As for Hamas, the organization that controls Gaza, it has been sponsoring suicide bombers and launching rockets into Israel since 1987, killing and wounding thousands of Israelis (and Americans). But the Times has refused to call it a terrorist group because, according to deputy news editor Phil Corbett, the paper did not want to get into a situation where it might label a worker at a Hamas hospital a terrorist. So instead, it has given a blanket amnesty to all of Hamas—including its Izzadin Al Qassem military wing, which openly claims responsibility for carrying out terrorist atrocities.

This is a familiar ruse by Islamic terrorist groups (including the non-profit Islamic charities in the United States, which were shut down after 9/11): create humanitarian branches to distract from the true nature of their organizations. But has Ethan Bronner ever stepped inside one of these Hamas hospitals or schools? I have, several years ago, in Gaza, where I saw murals on the wall of Palestinians stabbing Israelis to death.

In the stories filed this past week, Gaza-based Times reporter Taghreed El-Khodary, has also fallen for another classic tactic of terrorist groups:, embedding their fighters and facilities in residential areas to incur more civilian casualties. El-Khodary’s dispatches have decried the “shocking” nature of the Israeli attacks on Palestinian civilians, sidestepping the fact that Hamas purposely locates its infrastructure among civilians—in effect holding them hostage.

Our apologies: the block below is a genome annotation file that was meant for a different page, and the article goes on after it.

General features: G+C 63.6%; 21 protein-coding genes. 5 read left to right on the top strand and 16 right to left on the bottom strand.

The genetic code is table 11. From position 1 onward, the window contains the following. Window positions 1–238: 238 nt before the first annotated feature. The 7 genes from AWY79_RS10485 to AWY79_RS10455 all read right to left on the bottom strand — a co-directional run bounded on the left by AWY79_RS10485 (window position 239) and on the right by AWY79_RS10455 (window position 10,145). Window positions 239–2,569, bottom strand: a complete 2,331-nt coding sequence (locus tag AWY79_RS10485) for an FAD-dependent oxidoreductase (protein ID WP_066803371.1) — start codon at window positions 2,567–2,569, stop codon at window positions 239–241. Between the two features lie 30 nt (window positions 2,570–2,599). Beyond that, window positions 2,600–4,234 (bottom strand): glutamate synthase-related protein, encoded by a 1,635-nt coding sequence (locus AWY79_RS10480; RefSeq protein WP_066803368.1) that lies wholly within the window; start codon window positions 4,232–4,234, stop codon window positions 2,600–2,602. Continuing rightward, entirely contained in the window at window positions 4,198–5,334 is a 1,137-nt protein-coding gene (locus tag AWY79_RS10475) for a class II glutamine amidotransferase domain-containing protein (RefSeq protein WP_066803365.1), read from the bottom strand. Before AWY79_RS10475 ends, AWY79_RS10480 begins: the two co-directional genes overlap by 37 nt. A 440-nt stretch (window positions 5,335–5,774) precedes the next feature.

Despite the fact that Hamas has executed scores of rivals, smuggled in hundreds of tons of explosives and tens of thousands of weapons, killed local Christians and shut down their churches, and summarily executed “collaborators” (those who have been accused, mostly falsely, of working with the Israelis), the paper appears intent on humanizing the brutal regime in Gaza.

On October 20, 2008, for example, the Times painted a sweet portrait of Hamas fostering love, not war, through arranged marriages for members of Izzadin Al-Qassem (the terrorist squad that specializes in suicide bombings, although this fact was conveniently left out in the story). “Taking advantage of the pause in violence,” Taghreed El-Khodary wrote, “the Hamas leaders have turned to matchmaking, bringing together single fighters and widows, and providing dowries and wedding parties for the many here who cannot afford such trappings of matrimony.”